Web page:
step with nature
Deborah Leigh Wood
weekday, Joe Shacter '87 walks a short distance
from his home in the South Loop to his job at 35 E. Wacker
Drive. More than just a pleasant way to get to work, his mode
of transportation says a lot about who he is and what he does.
As senior policy
advocate since February at the Environmental Law & Policy
Center (ELPC), Shacter literally walks the walk and talks
the talk of someone who's devoted to improving the planet
by making wise transportation choices.
At ELPC, Shacter
advocates strategies to reduce air pollution and greenhouse
gas production. He says he had a "tangential interest"
in the environment before starting his previous job as president
and CEO of the Chicago Academy of Sciences and its Peggy Notebaert
Nature Museum. But during his four years there, he "caught
the bug of trying to do what we can to take care of our natural
"If we don't
alter the way we live," he says, "the pace of climate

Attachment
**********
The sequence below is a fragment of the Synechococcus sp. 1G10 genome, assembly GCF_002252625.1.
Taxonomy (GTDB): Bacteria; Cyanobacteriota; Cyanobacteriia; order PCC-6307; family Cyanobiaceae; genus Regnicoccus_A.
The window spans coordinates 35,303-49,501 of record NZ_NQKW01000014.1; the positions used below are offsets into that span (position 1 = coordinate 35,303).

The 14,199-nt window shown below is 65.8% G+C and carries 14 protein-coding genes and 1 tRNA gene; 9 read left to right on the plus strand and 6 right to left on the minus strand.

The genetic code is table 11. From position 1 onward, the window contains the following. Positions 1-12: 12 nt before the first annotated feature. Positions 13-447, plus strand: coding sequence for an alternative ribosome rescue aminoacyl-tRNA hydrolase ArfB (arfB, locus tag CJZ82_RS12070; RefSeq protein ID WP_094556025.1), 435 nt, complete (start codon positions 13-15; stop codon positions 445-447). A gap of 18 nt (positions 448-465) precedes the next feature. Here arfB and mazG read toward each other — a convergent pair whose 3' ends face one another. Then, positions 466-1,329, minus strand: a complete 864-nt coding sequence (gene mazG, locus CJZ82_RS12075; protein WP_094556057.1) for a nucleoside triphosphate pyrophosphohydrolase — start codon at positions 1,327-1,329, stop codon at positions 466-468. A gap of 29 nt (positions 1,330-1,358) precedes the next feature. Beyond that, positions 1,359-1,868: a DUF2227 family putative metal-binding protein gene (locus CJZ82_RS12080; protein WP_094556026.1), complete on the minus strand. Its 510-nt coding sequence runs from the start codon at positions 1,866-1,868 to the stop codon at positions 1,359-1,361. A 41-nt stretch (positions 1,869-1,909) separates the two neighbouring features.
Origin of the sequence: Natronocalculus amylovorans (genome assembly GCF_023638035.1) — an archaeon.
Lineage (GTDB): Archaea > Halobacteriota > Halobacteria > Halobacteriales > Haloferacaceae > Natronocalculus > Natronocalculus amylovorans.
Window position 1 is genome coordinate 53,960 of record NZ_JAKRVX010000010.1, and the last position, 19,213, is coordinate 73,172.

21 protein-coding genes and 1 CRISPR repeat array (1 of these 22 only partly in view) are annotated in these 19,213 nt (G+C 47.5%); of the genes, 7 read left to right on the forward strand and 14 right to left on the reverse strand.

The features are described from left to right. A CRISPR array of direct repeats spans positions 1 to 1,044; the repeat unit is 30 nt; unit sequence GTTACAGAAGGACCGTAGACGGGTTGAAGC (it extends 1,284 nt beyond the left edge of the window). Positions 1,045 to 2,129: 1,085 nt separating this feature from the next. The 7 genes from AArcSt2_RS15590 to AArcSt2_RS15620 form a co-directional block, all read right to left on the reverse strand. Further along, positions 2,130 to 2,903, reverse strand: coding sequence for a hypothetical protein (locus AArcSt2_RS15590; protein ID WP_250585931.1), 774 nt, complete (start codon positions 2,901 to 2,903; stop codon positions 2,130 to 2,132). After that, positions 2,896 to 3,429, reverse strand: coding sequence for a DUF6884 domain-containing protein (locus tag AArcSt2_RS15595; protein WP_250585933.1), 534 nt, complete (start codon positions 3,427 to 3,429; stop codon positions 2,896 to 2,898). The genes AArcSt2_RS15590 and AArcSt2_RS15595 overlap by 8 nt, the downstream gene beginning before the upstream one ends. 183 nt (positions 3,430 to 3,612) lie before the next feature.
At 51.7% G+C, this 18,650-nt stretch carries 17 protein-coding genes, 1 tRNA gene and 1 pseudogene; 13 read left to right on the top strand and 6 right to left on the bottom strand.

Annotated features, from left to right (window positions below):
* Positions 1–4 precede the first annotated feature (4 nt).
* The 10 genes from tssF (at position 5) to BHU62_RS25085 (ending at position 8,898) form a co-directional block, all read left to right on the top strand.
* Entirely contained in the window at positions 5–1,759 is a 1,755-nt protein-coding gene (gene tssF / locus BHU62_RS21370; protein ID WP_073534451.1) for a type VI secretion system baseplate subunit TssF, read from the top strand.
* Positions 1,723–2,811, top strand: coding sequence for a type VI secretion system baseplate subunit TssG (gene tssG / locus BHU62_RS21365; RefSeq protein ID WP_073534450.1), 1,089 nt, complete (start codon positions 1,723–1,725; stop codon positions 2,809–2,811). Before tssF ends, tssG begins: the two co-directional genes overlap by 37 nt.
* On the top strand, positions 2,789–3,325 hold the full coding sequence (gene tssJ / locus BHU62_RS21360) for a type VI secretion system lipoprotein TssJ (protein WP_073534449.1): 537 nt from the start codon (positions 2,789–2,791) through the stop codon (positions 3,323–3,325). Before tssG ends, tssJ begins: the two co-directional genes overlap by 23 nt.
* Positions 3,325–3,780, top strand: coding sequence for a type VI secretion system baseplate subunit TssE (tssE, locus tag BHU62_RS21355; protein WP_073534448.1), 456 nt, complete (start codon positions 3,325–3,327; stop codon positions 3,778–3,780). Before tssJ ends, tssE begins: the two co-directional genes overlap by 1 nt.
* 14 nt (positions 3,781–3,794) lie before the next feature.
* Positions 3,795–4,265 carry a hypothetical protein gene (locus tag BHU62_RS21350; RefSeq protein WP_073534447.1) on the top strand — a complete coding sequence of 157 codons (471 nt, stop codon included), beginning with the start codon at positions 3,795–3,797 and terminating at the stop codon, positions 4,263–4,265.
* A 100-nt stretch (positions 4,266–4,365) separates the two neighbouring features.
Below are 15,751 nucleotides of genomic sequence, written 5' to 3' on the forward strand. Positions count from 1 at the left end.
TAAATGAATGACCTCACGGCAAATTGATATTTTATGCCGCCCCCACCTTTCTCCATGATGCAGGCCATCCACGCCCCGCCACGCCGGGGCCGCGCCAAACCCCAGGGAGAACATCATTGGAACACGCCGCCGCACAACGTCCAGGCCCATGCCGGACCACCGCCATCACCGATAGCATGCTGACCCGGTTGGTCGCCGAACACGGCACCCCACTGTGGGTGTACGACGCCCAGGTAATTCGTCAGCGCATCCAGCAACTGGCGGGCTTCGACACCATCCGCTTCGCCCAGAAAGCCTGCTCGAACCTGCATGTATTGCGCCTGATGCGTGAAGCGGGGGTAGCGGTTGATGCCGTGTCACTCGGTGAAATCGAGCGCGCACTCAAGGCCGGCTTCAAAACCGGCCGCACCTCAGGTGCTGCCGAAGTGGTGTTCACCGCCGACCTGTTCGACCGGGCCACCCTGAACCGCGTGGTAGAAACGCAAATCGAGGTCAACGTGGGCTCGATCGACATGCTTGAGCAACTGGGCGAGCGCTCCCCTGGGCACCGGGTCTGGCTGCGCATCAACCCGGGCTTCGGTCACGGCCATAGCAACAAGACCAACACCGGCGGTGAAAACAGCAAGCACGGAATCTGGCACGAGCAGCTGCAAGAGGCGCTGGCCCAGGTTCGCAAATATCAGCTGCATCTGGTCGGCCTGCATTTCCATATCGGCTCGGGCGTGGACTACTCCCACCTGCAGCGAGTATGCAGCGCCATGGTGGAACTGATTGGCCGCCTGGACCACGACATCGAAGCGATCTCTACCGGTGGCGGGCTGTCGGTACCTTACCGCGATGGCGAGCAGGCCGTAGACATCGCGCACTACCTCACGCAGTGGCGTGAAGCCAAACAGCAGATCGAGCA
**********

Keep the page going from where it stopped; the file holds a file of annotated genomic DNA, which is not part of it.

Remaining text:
change will accelerate, with far-reaching consequences. We
try to improve the environment by developing technologies
and work with communities to create job opportunities."
to work, Shacter and his wife, Sara, a free-lance children's
writer, do their best to improve the environment by driving
a Prius, Toyota's hybrid.
the Nature Museum, Shacter worked for eight years at Chicago's
Museum of Science and Industry, overseeing such projects as
the Titanic exhibit in 2000, a permanent exhibit featuring
a retired United Boeing 727 and the underground garage with
a restored streamliner train.
For two years prior
to joining ELPC, Shacter served on the board of the Midwest
High Speed Rail Association. The grassroots organization works
with ELPC and other groups to promote the development of fast
trains, which he says reduce emissions, require less fuel
than driving and are less polluting per passenger than cars
distances, though, he says nothing beats walking.